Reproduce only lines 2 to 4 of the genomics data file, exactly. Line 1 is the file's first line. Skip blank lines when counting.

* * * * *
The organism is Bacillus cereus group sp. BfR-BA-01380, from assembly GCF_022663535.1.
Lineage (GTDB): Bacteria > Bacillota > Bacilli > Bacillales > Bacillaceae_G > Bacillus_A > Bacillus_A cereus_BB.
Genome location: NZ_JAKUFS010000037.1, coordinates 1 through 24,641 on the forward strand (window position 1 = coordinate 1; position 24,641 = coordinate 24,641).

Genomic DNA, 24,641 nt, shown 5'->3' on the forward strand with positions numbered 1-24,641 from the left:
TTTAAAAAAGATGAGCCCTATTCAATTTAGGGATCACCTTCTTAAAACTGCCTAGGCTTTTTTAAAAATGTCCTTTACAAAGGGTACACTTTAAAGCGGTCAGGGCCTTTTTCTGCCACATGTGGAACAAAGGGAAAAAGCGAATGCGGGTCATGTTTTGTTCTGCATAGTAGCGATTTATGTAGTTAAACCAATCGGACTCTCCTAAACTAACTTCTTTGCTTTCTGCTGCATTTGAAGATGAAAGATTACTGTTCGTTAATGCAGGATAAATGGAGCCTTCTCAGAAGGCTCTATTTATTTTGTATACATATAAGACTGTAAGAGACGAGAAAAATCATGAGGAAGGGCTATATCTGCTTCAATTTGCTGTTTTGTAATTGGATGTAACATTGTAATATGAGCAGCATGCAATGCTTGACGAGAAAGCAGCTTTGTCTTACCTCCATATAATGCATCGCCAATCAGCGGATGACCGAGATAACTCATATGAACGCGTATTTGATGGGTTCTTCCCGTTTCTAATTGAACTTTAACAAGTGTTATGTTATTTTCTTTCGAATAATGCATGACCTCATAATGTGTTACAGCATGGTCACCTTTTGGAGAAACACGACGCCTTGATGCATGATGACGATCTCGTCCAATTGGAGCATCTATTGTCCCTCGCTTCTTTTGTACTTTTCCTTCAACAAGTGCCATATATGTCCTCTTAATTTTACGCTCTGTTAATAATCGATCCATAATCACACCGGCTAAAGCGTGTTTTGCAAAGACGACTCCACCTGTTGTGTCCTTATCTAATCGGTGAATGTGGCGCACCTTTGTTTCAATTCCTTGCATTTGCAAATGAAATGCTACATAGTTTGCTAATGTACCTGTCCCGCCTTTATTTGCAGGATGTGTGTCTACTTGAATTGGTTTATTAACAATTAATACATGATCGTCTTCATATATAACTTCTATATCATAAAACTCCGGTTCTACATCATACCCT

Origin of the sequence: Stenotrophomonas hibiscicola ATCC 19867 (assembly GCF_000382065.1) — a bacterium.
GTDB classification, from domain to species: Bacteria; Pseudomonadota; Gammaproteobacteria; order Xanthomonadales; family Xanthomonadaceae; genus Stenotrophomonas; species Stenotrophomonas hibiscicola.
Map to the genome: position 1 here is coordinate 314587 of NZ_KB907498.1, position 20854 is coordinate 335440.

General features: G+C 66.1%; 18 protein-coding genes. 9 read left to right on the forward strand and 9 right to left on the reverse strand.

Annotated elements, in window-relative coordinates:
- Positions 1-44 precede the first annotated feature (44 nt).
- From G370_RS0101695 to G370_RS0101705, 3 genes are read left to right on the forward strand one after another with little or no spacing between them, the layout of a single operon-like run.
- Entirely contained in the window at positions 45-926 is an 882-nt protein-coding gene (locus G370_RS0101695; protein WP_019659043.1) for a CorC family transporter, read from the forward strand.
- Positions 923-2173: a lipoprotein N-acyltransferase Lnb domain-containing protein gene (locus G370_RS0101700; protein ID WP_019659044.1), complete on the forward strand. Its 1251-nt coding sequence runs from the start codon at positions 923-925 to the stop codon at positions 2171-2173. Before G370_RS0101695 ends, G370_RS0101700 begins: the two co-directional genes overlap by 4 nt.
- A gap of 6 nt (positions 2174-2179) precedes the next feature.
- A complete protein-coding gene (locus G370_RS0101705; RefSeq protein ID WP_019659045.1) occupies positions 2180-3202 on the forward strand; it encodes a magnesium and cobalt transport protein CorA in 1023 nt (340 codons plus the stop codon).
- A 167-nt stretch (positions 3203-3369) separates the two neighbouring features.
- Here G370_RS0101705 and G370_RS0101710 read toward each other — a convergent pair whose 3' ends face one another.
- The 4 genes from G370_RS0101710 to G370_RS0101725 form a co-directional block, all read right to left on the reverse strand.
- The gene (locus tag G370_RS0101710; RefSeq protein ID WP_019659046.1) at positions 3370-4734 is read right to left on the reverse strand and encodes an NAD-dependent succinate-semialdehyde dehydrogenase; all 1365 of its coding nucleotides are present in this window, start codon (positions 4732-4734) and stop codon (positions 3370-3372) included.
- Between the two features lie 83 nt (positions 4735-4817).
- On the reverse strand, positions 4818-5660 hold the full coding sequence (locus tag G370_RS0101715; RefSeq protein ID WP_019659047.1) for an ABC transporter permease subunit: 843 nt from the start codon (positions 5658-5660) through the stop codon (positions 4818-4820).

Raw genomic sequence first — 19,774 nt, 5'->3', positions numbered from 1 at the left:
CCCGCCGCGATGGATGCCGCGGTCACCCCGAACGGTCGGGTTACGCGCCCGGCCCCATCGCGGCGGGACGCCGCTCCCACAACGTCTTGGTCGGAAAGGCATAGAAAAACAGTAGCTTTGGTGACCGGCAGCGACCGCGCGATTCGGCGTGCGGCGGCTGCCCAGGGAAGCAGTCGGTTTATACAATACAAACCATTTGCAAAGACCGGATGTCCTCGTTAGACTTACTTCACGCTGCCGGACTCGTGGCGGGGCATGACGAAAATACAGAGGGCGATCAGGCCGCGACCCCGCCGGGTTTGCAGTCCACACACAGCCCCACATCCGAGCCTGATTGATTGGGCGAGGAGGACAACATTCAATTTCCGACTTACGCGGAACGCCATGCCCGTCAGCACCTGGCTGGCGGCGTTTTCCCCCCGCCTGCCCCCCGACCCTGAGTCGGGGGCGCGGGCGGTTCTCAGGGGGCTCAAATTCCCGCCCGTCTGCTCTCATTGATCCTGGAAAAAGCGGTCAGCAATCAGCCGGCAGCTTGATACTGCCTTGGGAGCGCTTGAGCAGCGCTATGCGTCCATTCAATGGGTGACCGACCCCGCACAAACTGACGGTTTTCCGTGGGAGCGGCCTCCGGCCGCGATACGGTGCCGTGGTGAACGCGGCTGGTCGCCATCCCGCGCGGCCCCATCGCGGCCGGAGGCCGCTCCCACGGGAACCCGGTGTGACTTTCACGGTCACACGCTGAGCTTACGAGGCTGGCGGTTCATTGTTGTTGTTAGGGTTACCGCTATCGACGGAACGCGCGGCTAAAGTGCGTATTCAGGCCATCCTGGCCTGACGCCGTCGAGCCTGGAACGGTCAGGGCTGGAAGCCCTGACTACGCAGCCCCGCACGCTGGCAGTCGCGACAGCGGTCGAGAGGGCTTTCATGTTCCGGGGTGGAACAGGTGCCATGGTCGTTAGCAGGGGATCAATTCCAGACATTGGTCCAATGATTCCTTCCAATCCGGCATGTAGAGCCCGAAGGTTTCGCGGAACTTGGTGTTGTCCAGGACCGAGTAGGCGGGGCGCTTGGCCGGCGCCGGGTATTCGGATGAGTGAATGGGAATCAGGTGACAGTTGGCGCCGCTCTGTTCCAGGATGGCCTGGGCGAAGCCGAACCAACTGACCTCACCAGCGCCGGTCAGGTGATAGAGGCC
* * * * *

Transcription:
Lineage (GTDB): Bacteria > Bacillota > Bacilli > Bacillales > Bacillaceae_G > Bacillus_A > Bacillus_A cereus_BB.
Genome location: NZ_JAKUFS010000037.1, coordinates 1 through 24,641 on the forward strand (window position 1 = coordinate 1; position 24,641 = coordinate 24,641).

Genomic DNA, 24,641 nt, shown 5'->3' on the forward strand with positions numbered 1-24,641 from the left: